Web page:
On the east side of the building facing the Römerberg there are two arcade arches with three pillars, on the side facing Braubachstrasse and Paulsplatz there are five arcade arches with six pillars. The pillars are decorated with double rows of alternating high and flat diamond blocks ; the Attic profiling of the base , which can also be found on the capital , is continued into the inner surfaces. What is noticeable about the thin transom plate resting on the capital is that the diamond coating is also continued into the inner surfaces of the respective pillars.

Grille of a skylight on the ground floor, around 1890

The arches of the Römerberg Front, which stretch from fighter to fighter, are decorated on the inside with ornamental panels in tooth cut , followed by an egg stick on the outside; on the more simply designed north side there is only a tooth section profile to be seen. The skylights of the arched fields were once adorned with wrought-iron grilles made in through-work with elaborate ornamentation, which today appear in a greatly simplified form. In the absence of information, we can only assume that they were melted or irreparably damaged by falling parts of the building as a result of the immense heat that resulted from the burning down of the parts of the building above them in 1944.

The corbels also differ in their design on the east and north sides of the building, but not in their outstanding craftsmanship. On the north side there is a rectangular body under a profiled cover plate, in front of which a strong volute with lateral acanthus leaf decoration is placed, on the front side there is a human or a lion head ; underlaid by another volute console with its own cover plate. The east side of the Römerberg, on the other hand, has two corbels, where a quarter-circle body with a human head can be seen under a simple cover plate, which is built on a lower part with acanthus, tooth cut and fruit decorations. The very massive corner corbel, which is typical of the time, also makes use of the Renaissance canon of forms with its rich ornamental decoration , the remarkable upper area shows satyr masks between fruits. The latter repeat the motif of the grape over and over again , a clear reference to the suspected builder who had acquired his fortune through the wine trade .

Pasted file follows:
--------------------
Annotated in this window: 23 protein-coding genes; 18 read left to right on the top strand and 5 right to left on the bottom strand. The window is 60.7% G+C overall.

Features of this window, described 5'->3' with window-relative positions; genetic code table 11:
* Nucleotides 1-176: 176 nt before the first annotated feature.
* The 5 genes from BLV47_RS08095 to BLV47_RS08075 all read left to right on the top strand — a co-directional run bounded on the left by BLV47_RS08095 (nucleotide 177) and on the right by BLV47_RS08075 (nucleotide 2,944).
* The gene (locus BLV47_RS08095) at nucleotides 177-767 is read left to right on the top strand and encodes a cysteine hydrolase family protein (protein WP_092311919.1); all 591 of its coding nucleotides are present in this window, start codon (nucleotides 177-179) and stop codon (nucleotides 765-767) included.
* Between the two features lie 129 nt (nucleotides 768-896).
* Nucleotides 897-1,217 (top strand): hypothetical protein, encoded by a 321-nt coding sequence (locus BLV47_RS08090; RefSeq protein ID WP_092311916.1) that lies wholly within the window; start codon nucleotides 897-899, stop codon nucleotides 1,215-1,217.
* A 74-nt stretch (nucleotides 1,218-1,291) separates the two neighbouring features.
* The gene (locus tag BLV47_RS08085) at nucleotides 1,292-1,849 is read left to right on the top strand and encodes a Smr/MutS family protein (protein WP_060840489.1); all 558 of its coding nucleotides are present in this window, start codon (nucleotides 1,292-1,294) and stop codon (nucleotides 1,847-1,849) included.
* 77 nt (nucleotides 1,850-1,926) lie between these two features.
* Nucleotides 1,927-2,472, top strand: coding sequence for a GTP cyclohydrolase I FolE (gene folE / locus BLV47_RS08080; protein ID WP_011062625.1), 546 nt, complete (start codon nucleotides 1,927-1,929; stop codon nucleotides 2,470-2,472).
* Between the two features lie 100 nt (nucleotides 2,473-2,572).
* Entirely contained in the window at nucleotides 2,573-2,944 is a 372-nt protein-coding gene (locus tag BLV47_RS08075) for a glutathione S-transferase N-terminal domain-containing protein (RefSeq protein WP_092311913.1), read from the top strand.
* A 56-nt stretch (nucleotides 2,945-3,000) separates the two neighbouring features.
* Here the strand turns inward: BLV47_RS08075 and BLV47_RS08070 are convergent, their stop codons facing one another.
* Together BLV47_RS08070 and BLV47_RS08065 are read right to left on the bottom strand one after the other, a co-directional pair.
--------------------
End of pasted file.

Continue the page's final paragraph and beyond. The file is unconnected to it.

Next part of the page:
The half-timbered building

The timber-framed part of the building rose above the stone ground floor in two upper floors cantilevered to the north and east and three gable floors above. The building was 22 m high from the ground floor to the gable, but measured at its widest point, i.e. at the level of the first floor on the east side facing the Römerberg, only 10 m. The fact that the roof construction alone made up almost half of the total height of the building emphasized the fact that, despite rich Renaissance decorations, the core was still late Gothic .

Since the demolition of the neighboring Haus zum Wedel in 1866, the building made a somewhat crooked impression. Objectively, this was due to the fact that the upper floors only protruded to the north, without compensation on the (built) southern side, and the overall construction had warped very little over the centuries. The apparent urban dependency on the neighboring house suggests that it was built at the same time, if not before. The detailed plan of the town by Matthäus Merian from 1628, in which the Haus zum Wedel cannot be seen, on the other hand, indicates that it was not built until the second third of the 17th century.